Crazy idea, but a unitized compressor/condenser/evaporator penthouse arrangement that varies all speeds as a unit? Surely some engineers are thinking about things like this. Not a job for a field person, perhaps, but worthy of design people.

There is "off" and "on." The most energy-efficient position is for something to be "off." The best method of refrigeration is for something to be "on."

Somewhere in-between is the answer, and changing speeds appears to me to be a necessary part of an improvement. It makes for fun thinking.


Peter Mitchell
17-10-2004, 07:32 PM
I agree there is room for savings, but not using resirps

17-10-2004, 08:10 PM
Hi Peter
industry favours Screws; but recips are more effecient, especially at anything other than full load. You could fit a screw with an inverter drive and nearly match the effeciency of a screw, but not quite. Recips are cheaper to install, cheaper run where power consumption is concerned, slightly more expensive to mantain. Another plus is if you neglect to service they let you know, usual letting go with a piston or so, without doing any great damage. Forget to maintain a screw and they right themselves off.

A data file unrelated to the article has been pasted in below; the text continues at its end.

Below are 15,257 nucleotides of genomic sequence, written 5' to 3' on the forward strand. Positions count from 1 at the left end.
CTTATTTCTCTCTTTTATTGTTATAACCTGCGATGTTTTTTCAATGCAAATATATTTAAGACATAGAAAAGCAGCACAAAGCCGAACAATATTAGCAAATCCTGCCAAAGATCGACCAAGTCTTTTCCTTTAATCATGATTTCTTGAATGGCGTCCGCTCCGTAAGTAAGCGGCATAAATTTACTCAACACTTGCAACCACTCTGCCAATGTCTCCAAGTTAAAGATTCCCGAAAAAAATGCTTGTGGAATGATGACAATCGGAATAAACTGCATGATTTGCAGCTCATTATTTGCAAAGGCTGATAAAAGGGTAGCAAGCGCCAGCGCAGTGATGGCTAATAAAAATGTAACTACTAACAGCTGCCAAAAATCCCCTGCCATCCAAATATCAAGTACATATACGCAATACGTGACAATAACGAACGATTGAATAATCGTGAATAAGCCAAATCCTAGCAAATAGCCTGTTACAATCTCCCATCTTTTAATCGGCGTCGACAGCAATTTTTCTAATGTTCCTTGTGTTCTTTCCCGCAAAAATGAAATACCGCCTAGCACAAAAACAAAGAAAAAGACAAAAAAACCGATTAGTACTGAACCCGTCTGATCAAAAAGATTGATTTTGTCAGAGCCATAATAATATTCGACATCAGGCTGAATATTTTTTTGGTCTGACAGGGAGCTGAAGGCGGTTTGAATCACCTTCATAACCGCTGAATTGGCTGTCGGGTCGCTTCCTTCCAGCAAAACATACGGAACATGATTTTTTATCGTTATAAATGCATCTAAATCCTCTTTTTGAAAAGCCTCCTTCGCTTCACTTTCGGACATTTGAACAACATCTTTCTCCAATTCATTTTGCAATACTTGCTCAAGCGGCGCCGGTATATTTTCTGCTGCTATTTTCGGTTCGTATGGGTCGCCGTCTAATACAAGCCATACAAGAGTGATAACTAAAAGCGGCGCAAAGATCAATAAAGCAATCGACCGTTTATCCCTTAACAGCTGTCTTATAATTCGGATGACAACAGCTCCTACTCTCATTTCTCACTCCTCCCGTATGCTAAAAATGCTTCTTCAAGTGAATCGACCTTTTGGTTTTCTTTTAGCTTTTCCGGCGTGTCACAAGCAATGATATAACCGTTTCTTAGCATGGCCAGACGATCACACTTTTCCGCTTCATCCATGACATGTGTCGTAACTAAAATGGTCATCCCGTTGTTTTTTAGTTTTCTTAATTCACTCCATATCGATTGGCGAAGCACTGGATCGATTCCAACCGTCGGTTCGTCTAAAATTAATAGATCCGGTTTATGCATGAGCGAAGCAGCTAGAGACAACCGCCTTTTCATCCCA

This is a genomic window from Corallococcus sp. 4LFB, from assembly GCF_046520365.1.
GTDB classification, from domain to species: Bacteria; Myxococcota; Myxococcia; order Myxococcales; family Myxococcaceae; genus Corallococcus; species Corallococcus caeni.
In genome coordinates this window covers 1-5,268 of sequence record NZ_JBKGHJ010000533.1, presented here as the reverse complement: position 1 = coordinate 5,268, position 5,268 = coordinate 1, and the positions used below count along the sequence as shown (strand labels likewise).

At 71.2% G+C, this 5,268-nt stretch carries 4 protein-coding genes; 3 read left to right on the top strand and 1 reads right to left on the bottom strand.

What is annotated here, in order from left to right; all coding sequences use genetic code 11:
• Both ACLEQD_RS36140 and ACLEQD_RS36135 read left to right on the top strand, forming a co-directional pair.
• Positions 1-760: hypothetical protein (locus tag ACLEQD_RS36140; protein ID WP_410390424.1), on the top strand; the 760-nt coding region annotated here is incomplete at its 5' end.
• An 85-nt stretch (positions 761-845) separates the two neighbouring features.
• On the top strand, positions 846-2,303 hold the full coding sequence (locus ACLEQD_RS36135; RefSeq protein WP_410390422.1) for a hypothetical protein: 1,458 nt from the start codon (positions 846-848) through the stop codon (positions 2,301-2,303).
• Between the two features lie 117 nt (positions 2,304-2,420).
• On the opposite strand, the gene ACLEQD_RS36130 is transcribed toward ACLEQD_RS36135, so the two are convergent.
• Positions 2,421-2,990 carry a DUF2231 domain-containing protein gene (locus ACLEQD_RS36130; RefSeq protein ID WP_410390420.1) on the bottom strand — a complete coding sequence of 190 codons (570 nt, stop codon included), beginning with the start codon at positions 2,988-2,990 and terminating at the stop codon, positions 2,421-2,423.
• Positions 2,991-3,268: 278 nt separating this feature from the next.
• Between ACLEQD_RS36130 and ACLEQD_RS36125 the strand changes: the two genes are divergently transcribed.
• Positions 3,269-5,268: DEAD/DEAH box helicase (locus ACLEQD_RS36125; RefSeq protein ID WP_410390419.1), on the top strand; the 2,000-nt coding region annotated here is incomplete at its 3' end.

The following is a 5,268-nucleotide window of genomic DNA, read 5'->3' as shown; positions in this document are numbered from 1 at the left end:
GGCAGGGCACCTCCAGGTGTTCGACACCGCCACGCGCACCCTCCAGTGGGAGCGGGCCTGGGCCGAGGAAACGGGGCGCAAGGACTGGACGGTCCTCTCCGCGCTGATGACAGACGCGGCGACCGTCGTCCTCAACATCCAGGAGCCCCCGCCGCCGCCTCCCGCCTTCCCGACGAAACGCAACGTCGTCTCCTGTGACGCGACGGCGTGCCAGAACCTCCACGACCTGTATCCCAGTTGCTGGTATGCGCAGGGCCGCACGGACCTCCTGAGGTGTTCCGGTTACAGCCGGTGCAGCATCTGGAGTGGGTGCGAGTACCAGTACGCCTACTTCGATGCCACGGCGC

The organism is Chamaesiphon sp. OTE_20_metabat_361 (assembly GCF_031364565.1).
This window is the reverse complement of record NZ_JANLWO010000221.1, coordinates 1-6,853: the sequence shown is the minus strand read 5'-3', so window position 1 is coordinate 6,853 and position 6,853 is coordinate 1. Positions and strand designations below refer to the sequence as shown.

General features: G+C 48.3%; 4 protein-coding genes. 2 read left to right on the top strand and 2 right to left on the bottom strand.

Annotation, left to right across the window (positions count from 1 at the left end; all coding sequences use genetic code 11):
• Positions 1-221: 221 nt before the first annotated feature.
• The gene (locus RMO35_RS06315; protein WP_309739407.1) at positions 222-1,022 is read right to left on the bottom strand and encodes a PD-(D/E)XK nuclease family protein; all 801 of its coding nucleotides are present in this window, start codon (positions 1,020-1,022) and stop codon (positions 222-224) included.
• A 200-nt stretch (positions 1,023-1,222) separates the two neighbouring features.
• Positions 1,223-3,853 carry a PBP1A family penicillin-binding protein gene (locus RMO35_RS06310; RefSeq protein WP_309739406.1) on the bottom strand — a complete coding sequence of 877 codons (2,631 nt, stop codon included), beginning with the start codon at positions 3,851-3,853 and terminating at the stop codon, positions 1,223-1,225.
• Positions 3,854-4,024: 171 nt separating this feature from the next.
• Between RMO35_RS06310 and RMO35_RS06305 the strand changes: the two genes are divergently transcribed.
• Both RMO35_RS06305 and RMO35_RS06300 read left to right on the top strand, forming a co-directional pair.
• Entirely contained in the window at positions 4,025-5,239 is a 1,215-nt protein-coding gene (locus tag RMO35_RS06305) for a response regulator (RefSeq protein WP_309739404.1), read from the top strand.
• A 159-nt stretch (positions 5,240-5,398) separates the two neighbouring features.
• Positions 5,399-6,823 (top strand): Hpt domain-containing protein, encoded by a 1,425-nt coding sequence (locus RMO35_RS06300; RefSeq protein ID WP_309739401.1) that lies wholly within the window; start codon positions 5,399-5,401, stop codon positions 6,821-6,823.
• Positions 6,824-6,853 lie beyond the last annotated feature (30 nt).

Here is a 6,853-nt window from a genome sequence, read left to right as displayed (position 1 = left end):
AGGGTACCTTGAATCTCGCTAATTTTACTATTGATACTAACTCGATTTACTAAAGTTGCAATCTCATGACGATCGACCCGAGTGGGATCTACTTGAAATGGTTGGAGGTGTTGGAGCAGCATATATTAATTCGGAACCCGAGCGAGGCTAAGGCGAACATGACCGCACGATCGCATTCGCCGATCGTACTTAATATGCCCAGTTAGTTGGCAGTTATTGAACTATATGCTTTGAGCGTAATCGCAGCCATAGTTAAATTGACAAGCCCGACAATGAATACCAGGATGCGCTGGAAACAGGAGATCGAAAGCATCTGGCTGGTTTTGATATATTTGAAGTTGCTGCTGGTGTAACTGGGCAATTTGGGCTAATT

Screws are the flavour of the month, but recips will make a come back.
Me I specialise in Screw compressor work, it pays me well, but in general recips have still a lot going for them.
Kind Regards, Andy.

Peter Mitchell
18-10-2004, 12:40 PM
Hi Andy
I agree with what you state.
The question is could you get energy savings if you all ready have recirps in place by using speed controle. i would say yes but it would save very little, better savings with scrols or screws. Then there is maintenance but that is a different matter.

Peter Mitchell
18-10-2004, 03:04 PM
Elm had put supermizers on packs and fans. they eventally gave up on packs and moved to only fitting to fans the savings on packs was limited and i was told that the efficency of the compressors drops off very quickly with speed. As i have no real evedence for this i will take what you say Marc on in good faith.

10-03-2005, 04:06 AM